AT What Age Can I Retire? The Financial Gurus Answer
Retirement might not be on the minds of people in their 20s or even their 30s, but there does come a time when everyone wonders: “When should I retire?”
Retirement readiness depends a great deal on how well you’ve prepared financially. But there are other factors to consider, including whether you want to retire at all. Nobody will force you to leave the workforce just because you’ve reached a certain milestone on your life calendar.
If you want to work and are able, retirement can come whenever you are financially and psychologically ready for it. If you can’t wait for retirement to begin, you’ll need to bring your A-game to prepare for it.
You can use a retirement calculator to assess when should you retire, or follow the advice of one of the financial gurus:
Financial Preparedness is Critical — Suze Orman Advices Being Conservative
There’s a short answer to when a person is financially ready to retire. But according to Forbes, there is a general guideline that’s called the “25 times” rule of thumb.
Using this method, you’re ready when your whole portfolio is 25 times larger than your first-year withdrawal will be after retirement. Because every situation is different, there’s no magic number, just a guide.
Suze Orman recommends being a bit more conservative. At her “Retirement Planning” page, she recommends planning for 30 years, not 25. And she also reminds that it’s important to factor in inflation and expenses that you might incur later in life, such as additional medication.
Retiring well might not require as much money as you think.
Early Retirement is Possible Says Dave Ramsey
With all of the talk about saving, investing, and improving your portfolio, many retirement planners think about savings far into the millions. While this is doable for some, it’s not actually necessary for everyone. And it can mean spending more years in the workforce than you have to, or want to.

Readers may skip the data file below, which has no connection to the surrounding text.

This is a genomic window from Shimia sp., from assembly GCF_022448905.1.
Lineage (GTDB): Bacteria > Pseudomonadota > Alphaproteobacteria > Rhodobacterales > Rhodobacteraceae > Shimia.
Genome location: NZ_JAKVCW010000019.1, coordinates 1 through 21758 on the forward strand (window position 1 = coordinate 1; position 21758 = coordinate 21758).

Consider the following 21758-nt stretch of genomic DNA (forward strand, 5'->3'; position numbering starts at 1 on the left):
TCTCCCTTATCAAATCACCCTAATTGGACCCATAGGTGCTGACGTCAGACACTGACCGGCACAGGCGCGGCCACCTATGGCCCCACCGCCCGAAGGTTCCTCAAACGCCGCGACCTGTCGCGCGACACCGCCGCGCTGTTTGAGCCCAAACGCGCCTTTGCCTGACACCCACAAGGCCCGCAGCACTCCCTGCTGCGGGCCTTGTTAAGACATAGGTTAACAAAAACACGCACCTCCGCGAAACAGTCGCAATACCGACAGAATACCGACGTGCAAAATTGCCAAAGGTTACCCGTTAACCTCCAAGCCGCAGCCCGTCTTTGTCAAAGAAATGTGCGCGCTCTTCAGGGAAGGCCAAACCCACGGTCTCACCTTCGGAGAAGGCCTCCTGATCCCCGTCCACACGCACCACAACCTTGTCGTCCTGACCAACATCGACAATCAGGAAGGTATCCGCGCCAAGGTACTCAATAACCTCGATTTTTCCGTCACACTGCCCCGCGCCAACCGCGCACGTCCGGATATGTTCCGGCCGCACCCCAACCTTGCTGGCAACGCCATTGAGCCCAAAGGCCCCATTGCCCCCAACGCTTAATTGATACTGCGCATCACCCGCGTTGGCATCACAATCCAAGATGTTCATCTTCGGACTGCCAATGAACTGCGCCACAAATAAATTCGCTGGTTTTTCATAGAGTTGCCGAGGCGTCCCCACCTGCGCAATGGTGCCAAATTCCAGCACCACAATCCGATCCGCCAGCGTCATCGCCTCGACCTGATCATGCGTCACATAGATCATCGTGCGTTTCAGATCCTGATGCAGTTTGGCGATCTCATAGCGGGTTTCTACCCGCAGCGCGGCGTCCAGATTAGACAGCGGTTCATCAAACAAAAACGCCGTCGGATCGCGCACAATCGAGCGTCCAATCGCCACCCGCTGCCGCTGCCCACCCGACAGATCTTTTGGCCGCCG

Do you really need as much money to retire as you think? Maybe, but maybe not.
Dave Ramsey illustrates an early retirement scenario in his blog post, “Can You Retire 10 Years Early?” In his example, “Joe” can work until he is 65 years old, and could have $6.5 million from his $50k annual salary by regularly investing 15 percent in his 401(k) and Roth IRA.
But if “Joe” decides that retirement sounds like a better plan, he can retire at age 50 and take a 4 percent withdrawal, and still have an income of $80,000 annually without damaging his nest egg. And 4 percent will increase his income to account for inflation, still without cutting into the nest egg.
Financial preparedness is only part of what it takes to retire comfortably.
Portfolio Comfort is Pivotal
While saving for retirement, have you given much thought to managing money once you retire? It’s one thing to have enough, but it’s altogether something else to understand how your portfolio will work and how you’ll budget later.
Harold Evensky, of the Evensky & Katz firm, tells Advisor Perspectives there are risks involved when retirees don’t use their money the right way. People live longer, and they also stay healthier longer.
Evensky says that naturally means retirees are spending more money on the good things, such as vacations. But in the same breath, he also advises against being too careful and not enjoying retirement for fear of running out of money.
You already know how to manage your income, but money management changes once you are no longer receiving a paycheck. Saving and investing well helps determine when you are financially ready to retire. But learning how to manage money under a new set of rules is just as important.
When will you be ready to retire? The only person who can really answer that question is you. Your portfolio might be stellar, and you might also have acquired all the skills you’ll need for living in a world where there’s no employer to report to and no paycheck to cash. But emotional preparedness is another obstacle that some people aren’t ready to face.
If you’ve saved and invested enough to support yourself for 25 or 30 years past retirement, especially if your income leaves the nest egg intact, then retirement is ready when you are. And if you can’t imagine leaving the workforce unless you have no other choice? That’s OK, too.